One area I will criticise is the safety features, which for me are still in development. The Model 3 has 9 cameras and a number of sensors mounted around the car, which are used aid the driver and help control the safety features. One of the features is collision avoidance whereby if the car detects another vehicle gets too close it emits an audible warning and applies the brakes in extreme conditions. Unfortunately, I don’t believe the technology is quite there yet and on a couple of occasions we experienced ‘phantom braking’ for the first time. This is a well publicised phenomenon that Tesla’s seem to be known for but unless you’ve experience it first hand you can’t quite believe it. Obviously if the car was going to collide you want it to slam on the brakes but on the two or three times it happened on our first trip it was the result of passing large lorries on the inside lane of dual carriageways or motorways. The car seemed to think the trucks were going to pull across into your lane so suddenly applies the brakes. Fortunately on each time there were no cars behind but it could have been a problem and something I’d need to watch.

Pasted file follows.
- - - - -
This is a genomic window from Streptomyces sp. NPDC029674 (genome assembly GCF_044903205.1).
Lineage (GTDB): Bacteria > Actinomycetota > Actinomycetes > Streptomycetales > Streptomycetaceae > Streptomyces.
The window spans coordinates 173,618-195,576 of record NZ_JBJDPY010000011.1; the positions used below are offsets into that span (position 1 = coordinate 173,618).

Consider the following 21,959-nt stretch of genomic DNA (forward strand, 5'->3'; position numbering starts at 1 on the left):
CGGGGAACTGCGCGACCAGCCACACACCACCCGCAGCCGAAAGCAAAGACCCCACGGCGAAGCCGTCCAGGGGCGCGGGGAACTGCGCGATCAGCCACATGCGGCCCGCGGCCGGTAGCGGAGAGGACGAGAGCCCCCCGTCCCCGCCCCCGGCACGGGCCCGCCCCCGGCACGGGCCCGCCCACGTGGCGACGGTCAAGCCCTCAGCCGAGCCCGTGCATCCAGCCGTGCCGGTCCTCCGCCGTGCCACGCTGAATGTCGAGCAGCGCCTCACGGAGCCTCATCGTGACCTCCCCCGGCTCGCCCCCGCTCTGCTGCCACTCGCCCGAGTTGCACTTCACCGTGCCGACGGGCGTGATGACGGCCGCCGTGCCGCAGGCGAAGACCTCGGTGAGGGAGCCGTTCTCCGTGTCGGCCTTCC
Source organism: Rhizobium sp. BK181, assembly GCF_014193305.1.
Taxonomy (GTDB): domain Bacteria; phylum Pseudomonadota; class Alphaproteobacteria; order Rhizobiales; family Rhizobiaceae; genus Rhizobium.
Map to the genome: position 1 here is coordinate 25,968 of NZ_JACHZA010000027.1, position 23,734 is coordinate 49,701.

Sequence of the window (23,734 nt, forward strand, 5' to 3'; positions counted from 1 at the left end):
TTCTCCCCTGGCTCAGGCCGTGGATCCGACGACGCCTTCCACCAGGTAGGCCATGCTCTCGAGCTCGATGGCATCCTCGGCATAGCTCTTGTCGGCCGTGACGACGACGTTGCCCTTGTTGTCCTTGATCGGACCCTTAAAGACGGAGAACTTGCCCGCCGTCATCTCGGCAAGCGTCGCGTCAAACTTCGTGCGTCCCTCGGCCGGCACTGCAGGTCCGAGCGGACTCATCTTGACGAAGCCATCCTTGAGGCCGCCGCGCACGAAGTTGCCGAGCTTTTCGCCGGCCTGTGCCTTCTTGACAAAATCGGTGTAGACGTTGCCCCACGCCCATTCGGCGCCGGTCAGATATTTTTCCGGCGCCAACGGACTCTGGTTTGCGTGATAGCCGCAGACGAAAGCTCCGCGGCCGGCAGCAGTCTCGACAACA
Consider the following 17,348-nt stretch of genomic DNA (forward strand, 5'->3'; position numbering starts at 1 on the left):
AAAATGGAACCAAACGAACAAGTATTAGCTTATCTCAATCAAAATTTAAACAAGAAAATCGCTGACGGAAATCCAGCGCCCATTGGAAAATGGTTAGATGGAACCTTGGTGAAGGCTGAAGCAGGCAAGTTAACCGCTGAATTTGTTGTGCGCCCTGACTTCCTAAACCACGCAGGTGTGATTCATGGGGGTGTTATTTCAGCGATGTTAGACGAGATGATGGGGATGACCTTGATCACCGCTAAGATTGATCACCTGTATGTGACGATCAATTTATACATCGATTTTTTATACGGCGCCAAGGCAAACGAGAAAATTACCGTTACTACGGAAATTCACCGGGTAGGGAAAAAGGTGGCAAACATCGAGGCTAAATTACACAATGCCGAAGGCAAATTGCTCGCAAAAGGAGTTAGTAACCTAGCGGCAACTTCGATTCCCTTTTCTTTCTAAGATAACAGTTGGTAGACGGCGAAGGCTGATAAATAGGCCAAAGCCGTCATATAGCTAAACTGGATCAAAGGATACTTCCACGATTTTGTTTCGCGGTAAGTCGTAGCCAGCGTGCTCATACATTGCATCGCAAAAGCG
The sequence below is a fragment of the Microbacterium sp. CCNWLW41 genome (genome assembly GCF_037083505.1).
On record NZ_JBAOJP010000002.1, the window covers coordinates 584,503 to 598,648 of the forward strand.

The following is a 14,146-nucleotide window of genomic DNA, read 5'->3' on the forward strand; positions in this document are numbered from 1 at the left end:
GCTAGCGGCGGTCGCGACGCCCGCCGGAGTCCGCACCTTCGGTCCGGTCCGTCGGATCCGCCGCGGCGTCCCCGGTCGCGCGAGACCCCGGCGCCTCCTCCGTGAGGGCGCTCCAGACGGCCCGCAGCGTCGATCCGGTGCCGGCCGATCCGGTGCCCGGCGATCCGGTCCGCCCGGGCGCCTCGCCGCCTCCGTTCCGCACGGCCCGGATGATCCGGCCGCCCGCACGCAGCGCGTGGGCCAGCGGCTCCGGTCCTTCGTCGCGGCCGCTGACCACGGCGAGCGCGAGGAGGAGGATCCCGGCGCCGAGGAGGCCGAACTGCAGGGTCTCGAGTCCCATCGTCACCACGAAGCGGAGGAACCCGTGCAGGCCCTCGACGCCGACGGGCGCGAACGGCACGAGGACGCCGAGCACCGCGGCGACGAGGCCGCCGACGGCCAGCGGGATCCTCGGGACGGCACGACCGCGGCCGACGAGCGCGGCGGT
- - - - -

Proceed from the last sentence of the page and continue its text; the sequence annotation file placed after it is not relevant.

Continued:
So my initial impressions of owning the Tesla were pretty positive and despite the braking issues I had no regrets in moving over to an EV. And the driving costs were pleasing too; we did roughly 350 miles that weekend and the total cost of electricity was £15. That’s not a bad Wh/mile (the mpg equivalent of a ICE car) and I can’t see me ever going back now.

Going all electric

Since passing my driving test I’ve always driven combustion engine vehicles, whether they be company vans or cars, and as I generally lived a distance from my base office didn’t think twice about filling them up. For me the vehicle was a means to an end – I needed it for work and it was just a necessary expense.